By On November 6th, 2015

Patterns of Connectivity in Brain Differentiate TBI-Related Depression


Approximately half of all people who experience a traumatic brain injury experience depression within a year. Those who do experience TBI-related depression are likely to experience a poorer recovery, greater functional disability, and increased likelihood of suicide. Unfortunately, diagnosing depression in the context of a traumatic brain injury has historically been complicated by overlapping and wide-ranging symptoms.

Source: Fast Company

Source: Fast Company

However, a new imaging study from researchers at the Center for BrainHealth at the University of Texas at Dallas suggests a brain-based biomarker could greatly improve medical professionals’ ability to diagnose TBI-related depression.

According to findings published recently in Neurology Neurotrauma, individuals with comorbid TBI and depression exhibit increased brain activity between several regions of the brain and the amygdala, which is responsible for emotional processing in the brain.

By observing the patterns of connectivity, the researchers were also able to identify specific brain connectivity patterns associated with specific types of depression symptoms. For example, patterns were found that differentiated whether individuals leaned toward cognitive symptoms or affective symptoms.

“It is very difficult to tell the difference between traumatic brain injury symptoms and depression symptoms,” explained Kihwan Han, Ph.D., study lead author and postdoctoral research associate at the Center for BrainHealth. “We are hopeful that our findings that illuminate changes in amygdala connectivity patterns will become a useful tool that will help clinicians objectively diagnose subtypes of depressive symptoms in traumatic brain injury and create individualized treatment plans.”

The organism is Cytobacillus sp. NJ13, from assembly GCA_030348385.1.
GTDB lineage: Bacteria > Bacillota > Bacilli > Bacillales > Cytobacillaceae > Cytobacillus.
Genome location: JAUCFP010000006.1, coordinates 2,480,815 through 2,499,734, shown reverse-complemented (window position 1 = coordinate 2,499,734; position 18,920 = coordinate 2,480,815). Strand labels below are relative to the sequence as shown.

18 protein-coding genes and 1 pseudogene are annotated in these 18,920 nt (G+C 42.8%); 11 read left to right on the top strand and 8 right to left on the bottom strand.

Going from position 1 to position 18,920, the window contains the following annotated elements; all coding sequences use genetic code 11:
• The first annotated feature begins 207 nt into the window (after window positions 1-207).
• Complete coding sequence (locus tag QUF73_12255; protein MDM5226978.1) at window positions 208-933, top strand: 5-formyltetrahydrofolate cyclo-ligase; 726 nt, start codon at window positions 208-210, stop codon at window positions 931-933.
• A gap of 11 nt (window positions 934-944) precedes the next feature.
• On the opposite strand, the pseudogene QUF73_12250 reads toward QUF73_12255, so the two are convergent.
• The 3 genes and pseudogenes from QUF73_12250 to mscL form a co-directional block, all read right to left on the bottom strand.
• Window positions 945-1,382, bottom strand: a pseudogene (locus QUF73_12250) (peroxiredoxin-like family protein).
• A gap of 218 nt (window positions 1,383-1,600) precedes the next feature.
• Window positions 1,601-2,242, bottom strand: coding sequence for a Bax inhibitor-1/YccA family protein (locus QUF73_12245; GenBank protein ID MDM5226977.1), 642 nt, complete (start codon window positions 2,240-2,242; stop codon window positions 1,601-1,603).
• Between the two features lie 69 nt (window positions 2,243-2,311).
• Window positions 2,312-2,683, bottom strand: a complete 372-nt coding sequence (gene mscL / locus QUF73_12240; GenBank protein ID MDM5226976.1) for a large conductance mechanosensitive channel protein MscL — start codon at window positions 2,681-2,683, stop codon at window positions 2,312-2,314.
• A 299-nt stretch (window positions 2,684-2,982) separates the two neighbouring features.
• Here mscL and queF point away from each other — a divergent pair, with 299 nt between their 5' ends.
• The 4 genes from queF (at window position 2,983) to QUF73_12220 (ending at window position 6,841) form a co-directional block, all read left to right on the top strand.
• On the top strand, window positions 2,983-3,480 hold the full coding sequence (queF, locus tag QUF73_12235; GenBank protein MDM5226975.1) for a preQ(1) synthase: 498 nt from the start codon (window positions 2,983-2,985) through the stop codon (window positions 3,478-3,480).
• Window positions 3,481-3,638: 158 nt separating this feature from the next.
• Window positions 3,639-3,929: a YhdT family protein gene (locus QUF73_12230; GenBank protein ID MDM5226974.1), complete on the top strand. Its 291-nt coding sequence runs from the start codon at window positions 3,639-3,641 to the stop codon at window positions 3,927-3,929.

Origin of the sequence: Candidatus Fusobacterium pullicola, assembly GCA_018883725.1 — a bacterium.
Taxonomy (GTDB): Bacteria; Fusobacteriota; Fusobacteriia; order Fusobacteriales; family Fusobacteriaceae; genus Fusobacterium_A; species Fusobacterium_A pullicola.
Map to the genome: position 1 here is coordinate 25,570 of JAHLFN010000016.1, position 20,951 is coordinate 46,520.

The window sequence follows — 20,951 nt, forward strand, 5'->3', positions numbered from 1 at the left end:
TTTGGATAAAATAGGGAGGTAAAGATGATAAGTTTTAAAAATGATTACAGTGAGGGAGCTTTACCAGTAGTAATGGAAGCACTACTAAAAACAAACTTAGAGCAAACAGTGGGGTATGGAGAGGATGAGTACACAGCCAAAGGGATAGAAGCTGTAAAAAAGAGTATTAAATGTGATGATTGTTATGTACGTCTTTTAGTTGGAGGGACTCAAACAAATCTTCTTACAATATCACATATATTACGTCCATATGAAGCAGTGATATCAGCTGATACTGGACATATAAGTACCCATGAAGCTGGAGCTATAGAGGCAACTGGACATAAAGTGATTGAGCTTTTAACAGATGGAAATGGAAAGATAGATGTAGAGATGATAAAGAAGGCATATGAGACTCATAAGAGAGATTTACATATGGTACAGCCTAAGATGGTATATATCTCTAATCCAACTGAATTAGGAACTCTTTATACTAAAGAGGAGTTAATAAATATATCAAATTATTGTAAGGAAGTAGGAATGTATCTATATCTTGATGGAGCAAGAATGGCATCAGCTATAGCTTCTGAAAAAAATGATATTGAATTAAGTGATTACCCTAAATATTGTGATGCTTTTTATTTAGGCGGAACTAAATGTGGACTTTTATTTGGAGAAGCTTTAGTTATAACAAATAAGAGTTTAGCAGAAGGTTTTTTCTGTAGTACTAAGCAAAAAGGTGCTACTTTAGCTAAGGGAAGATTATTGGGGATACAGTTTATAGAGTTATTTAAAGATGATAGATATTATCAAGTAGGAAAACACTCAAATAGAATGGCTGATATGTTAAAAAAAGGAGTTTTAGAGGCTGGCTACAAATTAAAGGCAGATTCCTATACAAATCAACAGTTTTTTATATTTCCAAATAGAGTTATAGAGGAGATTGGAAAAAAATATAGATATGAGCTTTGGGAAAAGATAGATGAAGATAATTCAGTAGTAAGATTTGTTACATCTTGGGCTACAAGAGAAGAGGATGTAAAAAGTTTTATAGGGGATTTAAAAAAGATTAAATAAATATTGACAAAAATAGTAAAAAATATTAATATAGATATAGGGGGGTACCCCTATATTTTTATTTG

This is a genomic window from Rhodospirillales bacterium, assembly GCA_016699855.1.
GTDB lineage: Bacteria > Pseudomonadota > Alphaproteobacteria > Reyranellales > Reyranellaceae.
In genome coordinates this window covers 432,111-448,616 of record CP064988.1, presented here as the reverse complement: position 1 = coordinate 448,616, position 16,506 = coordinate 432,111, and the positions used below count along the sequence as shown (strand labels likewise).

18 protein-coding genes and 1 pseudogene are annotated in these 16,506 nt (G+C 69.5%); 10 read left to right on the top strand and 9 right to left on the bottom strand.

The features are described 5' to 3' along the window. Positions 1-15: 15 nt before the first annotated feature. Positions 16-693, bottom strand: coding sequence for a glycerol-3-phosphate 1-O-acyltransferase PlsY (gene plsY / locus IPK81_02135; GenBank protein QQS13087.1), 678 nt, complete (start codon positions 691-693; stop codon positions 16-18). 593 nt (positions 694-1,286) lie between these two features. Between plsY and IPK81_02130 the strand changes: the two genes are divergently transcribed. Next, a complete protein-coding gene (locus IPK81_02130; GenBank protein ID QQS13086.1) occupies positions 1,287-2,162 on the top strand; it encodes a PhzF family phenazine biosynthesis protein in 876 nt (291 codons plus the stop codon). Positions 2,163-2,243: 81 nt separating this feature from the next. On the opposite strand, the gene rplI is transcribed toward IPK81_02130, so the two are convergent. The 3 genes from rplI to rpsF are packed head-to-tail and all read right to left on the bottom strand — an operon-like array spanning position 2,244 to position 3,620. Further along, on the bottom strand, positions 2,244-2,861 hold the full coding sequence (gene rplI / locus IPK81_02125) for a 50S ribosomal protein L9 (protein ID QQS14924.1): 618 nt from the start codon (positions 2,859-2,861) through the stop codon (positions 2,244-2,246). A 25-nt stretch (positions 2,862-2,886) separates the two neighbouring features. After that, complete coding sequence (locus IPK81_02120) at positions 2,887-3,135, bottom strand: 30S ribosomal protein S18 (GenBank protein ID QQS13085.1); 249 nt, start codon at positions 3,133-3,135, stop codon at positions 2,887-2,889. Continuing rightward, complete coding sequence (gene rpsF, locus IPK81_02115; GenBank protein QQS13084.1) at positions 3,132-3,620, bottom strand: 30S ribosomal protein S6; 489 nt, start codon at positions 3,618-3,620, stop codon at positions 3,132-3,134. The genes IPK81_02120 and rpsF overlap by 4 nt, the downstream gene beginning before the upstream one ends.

For this study, the researchers evaluated MRI scans of 54 civilians and veterans between the ages of 20 and 60 with chronic TBI. Of those, 31 individuals reported mild to severe depressive symptoms, while 23 experienced minimal depressive symptoms.  The team then compared depressive symptoms using the Beck Depression Inventory-II, and conducted neuropsychological assessments. All individuals in the group were at least six months post-injury at the time of the study, with the average length of time since injury of eight years. All individuals included in the TBI group had no history of clinically-diagnosed neurological or psychiatric disorders prior to their injury.

While individuals with depressive symptoms showed an overall increase in connectivity between various brain regions and the amygdala, those who experienced a predominance of cognitive symptoms (guilt, worthlessness, self-dislike, suicidal ideation) exhibited reduced amygdala connectivity with prefrontal cortices of the default mode and cognitive control networks.

Comparatively, those who reported greater depressive affective symptoms (crying, loss of interest, indecisiveness, loss of pleasure) showed reduced amygdala connectivity with the brain regions linked with attention, visual networks, and salience.

“Our initial findings are very encouraging and reveal a pronounced decrease in depressive symptoms and reduction in stress-related symptoms in individuals with traumatic brain injury who participated in the Center for BrainHealth-developed brain training,” said principal investigator in the study, Daniel Krawczyk, Ph.D, associate professor of cognitive neuroscience and cognitive psychology at the Center for BrainHealth. “We look forward to being able provide a more robust picture of how cognitive training may affect behavioral symptoms associated with structural brain change due to injury.”

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